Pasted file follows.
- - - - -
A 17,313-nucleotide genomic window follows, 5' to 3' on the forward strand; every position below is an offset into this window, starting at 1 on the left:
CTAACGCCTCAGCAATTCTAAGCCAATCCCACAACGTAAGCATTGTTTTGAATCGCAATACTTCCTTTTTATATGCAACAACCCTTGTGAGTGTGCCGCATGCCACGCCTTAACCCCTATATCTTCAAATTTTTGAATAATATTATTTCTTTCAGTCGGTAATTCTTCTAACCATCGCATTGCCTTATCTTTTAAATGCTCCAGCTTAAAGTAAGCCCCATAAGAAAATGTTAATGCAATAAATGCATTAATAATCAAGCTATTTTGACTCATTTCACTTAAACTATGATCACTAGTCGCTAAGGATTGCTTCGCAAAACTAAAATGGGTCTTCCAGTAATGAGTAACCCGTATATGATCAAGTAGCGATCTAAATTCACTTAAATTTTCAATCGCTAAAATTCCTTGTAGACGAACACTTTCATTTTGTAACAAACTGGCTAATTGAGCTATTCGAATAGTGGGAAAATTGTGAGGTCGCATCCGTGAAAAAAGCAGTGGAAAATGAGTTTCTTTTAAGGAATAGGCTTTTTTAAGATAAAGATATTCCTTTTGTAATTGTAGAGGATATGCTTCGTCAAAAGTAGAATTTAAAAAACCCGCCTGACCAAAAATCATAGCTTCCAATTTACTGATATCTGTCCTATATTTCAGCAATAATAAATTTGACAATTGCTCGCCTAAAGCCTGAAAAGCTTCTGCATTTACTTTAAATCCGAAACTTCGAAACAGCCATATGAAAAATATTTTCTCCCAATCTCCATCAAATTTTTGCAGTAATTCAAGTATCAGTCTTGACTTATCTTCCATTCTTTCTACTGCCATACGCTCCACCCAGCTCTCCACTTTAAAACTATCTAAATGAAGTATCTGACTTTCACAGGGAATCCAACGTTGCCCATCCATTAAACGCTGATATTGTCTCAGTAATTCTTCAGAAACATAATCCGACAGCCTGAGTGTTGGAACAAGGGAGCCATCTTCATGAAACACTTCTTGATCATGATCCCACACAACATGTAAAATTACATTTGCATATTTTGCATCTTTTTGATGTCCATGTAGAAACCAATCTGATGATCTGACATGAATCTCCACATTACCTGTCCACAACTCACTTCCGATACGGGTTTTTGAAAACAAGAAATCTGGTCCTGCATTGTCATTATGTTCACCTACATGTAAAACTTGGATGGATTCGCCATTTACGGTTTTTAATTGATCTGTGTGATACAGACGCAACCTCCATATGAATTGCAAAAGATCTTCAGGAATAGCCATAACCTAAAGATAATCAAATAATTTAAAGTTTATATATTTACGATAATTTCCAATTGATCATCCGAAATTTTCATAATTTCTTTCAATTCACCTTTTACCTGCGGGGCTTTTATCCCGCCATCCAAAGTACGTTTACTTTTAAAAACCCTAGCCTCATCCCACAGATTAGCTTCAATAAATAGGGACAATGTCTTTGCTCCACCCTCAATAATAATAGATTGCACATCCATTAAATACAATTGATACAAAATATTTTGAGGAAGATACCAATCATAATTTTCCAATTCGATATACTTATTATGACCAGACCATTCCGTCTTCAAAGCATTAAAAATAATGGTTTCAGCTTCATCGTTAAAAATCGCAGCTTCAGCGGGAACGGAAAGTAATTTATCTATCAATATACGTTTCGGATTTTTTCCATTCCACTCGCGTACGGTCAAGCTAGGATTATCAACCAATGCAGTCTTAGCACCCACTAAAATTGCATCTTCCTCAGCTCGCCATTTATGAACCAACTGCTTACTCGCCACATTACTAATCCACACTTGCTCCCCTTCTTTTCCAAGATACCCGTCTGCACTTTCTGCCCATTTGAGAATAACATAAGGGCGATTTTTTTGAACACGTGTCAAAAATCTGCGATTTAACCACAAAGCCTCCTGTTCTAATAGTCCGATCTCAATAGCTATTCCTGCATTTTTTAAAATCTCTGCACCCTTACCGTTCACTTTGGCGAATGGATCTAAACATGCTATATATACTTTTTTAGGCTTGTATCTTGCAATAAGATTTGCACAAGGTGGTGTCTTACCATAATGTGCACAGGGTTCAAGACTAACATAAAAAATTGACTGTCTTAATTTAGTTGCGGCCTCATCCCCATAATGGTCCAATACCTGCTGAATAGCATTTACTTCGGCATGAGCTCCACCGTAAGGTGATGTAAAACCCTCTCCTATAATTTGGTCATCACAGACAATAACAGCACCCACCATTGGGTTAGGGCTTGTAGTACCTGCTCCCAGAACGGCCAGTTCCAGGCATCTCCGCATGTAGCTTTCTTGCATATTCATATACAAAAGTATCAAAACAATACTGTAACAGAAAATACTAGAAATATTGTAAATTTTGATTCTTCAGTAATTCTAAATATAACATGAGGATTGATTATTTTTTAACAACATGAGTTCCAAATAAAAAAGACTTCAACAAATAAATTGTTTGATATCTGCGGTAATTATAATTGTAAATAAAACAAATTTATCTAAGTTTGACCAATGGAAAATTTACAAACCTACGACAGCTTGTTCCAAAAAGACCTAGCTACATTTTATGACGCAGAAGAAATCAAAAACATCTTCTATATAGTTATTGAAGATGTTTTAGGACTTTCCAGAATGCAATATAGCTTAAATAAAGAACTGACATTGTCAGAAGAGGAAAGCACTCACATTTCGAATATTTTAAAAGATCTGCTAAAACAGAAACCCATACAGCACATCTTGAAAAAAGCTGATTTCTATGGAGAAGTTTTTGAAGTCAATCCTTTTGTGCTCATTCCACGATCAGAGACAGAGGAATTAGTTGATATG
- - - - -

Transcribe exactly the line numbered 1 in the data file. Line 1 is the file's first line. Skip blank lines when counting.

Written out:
A 17,313-nucleotide genomic window follows, 5' to 3' on the forward strand; every position below is an offset into this window, starting at 1 on the left: